Foreign Secretary Nirupama Rao told a room-full of policy wonks assembled at the Woodrow Wilson Center in Washington, DC that there's no denying that the boundary issue with China is a major impediment to wholesome ties with China, but that this has not hindered the advanced of a political dialogue between New Delhi and Beijing.
Following her address to the center on the India-US partnership, during the question and answer session that was followed, asked about the tension with China, Rao said both countries 'are focusing on and negotiating a settlement for this outstanding issue,' but that relations between both countries 'have improved significantly in the last two decades particularly and we have a broad spectrum, multi-dimensional relationship between India and China that covers many areas.'
Rao, India's erstwhile ambassador to China before she assumed the post of Foreign Secretary, thus argued, "It's not just focused on the boundary question alone -- although that in a sense requires resolution to achieve a full blown, well-functioning relationship between the two countries. There is no doubt about it."
"But, that hasn't hindered the advancement of dialogue at the political level. That hasn't hindered the advancement of trade and business relations or better connectivity between the two countries and the traffic of ideas and of people between India and China has really increased," she said. "And, so the awareness levels of what each country is doing today is much greater."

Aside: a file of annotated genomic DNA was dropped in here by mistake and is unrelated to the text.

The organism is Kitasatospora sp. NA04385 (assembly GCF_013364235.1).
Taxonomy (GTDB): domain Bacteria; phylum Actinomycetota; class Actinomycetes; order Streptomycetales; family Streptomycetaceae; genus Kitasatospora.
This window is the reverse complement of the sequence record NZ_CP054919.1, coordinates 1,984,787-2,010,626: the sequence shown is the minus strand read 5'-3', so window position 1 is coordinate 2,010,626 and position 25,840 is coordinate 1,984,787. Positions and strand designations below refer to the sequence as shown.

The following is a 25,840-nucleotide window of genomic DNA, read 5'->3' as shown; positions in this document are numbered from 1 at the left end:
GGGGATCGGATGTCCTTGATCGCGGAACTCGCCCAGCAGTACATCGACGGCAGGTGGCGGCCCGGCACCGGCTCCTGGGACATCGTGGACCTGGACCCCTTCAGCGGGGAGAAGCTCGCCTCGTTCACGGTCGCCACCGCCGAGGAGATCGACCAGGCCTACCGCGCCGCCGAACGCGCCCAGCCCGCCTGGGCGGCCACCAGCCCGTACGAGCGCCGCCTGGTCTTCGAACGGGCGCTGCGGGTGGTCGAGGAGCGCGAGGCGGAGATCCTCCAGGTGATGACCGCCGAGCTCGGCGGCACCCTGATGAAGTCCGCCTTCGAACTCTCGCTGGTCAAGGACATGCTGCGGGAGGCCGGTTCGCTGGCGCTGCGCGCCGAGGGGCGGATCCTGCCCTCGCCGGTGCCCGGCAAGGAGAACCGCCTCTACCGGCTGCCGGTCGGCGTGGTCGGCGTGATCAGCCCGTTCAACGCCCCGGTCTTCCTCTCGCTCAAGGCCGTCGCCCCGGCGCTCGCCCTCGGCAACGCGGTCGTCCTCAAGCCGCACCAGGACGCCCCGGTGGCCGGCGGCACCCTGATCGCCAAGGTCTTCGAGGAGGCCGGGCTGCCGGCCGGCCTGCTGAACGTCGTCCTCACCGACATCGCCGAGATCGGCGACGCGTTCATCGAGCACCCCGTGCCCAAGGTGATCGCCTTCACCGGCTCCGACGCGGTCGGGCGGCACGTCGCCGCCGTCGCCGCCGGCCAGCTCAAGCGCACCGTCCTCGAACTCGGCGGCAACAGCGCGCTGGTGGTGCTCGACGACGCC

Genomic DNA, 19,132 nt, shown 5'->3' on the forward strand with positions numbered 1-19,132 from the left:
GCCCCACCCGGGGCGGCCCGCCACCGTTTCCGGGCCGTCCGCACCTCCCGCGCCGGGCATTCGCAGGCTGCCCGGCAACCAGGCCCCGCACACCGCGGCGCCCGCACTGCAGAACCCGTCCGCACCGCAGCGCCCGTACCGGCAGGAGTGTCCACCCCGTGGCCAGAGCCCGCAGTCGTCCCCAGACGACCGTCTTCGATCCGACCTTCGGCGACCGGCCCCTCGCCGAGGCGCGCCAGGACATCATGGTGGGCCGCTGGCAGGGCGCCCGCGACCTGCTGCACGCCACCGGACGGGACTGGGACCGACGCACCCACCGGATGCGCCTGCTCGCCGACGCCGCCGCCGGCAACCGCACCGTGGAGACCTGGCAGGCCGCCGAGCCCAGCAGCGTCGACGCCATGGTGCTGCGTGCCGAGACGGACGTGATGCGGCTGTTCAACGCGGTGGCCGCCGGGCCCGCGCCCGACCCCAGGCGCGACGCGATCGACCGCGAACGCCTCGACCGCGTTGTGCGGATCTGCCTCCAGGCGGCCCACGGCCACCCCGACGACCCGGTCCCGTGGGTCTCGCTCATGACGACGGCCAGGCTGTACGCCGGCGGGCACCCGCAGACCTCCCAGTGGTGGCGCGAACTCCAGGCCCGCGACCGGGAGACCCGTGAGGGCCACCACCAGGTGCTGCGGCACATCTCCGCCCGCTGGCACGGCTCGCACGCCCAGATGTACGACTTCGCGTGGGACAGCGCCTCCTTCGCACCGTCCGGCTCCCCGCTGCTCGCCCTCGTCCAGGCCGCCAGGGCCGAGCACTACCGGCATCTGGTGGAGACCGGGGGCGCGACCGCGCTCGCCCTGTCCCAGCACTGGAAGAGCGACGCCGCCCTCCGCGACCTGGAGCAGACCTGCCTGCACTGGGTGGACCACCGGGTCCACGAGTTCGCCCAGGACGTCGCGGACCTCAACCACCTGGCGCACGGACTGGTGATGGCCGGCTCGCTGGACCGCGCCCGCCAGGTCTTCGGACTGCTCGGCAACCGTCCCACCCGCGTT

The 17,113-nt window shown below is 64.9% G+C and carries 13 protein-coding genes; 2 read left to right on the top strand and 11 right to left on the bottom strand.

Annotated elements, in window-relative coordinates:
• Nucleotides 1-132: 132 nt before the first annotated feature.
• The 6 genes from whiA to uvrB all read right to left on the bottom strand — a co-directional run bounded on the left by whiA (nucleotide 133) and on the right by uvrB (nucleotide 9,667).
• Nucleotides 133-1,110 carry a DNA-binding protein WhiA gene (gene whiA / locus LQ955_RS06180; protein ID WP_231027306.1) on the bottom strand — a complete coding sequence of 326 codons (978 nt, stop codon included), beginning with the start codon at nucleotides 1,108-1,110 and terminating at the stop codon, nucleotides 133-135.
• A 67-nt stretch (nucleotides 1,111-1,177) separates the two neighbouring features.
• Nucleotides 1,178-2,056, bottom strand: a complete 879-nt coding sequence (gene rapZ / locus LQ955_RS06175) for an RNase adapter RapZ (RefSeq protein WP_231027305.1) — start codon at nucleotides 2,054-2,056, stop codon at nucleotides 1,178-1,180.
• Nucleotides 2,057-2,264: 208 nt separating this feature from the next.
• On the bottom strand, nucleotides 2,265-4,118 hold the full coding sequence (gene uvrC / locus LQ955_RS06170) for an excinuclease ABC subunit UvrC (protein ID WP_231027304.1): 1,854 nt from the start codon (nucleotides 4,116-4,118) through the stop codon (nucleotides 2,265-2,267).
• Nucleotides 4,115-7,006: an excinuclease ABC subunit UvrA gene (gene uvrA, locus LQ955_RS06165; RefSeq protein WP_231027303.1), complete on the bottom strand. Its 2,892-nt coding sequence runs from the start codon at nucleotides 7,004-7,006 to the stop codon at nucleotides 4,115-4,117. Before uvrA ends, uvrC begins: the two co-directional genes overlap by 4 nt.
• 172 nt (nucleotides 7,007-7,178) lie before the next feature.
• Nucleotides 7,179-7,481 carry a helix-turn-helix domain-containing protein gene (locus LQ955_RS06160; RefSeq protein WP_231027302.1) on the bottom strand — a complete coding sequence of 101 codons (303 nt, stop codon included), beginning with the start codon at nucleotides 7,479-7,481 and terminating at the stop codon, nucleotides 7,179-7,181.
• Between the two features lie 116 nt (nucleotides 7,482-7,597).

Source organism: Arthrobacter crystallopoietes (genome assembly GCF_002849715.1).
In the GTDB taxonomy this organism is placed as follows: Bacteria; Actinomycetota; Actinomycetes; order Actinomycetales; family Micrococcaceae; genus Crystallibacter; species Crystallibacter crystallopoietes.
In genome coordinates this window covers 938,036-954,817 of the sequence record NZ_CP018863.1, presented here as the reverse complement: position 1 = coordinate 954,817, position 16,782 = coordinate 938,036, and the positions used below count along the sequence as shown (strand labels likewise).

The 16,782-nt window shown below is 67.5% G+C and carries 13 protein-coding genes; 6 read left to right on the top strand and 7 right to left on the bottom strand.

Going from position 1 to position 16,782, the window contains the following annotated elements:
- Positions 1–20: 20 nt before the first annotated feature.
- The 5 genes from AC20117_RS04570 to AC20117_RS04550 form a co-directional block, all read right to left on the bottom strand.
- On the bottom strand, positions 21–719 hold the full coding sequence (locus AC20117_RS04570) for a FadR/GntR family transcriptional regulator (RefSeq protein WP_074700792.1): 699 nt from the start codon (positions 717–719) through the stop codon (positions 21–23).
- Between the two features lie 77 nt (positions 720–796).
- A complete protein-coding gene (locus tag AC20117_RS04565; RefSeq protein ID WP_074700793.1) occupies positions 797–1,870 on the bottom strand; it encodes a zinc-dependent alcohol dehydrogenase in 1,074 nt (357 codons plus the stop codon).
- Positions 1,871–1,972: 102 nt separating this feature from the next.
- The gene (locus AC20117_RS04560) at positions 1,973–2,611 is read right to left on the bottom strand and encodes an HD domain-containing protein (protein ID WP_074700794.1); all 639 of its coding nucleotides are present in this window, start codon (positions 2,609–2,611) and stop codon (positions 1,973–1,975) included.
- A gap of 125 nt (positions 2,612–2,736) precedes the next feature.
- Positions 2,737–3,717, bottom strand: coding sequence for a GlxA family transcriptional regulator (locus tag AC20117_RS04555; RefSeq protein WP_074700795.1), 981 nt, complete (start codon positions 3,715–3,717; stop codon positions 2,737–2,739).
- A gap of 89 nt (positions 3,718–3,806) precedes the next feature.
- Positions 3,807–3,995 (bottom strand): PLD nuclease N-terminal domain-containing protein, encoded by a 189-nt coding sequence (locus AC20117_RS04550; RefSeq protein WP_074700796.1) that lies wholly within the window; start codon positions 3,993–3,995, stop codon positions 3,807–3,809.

Rao acknowledged, "Of course, the rise of China and of course, the rise of India has become an object of world attention and many I know in the West and also I see many media commentaries about so-called competition between India and China -- sort of a race between India and China."
She said there was no denying that 'in both our countries we see there is a competitive edge to the relationship, but there is also a great deal of collaboration and cooperation between our two countries.'
Rao said, in terms of a China perspective, India believes that 'we need to look at China with the widest possible field of vision. Of course, China's economic development, China's rise, China's growing military strength, China's relations with our neighbours, all these percolate our vision when it comes to seeing how our own relationship with China should be structured.'
But continuing to reiterate and allay concerns that a border war with China is possible, following some skirmishes last year, questions which has been posed to Prime Minister Dr Manmohan Singh too when he visited Washington in November on a state visit at the invitation of US President Obama, Rao asserted that 'there is peace on our borders with China. There is tranquility.'
"We speak of confidence building measures being augmented. There is a defense-level dialogue. Our defense establishment and the People's Liberation Army, Air Force and Navy are in touch with each other," she said.
"So, in many ways, we have covered a lot of ground in a positive sense as far as our relationship," she added.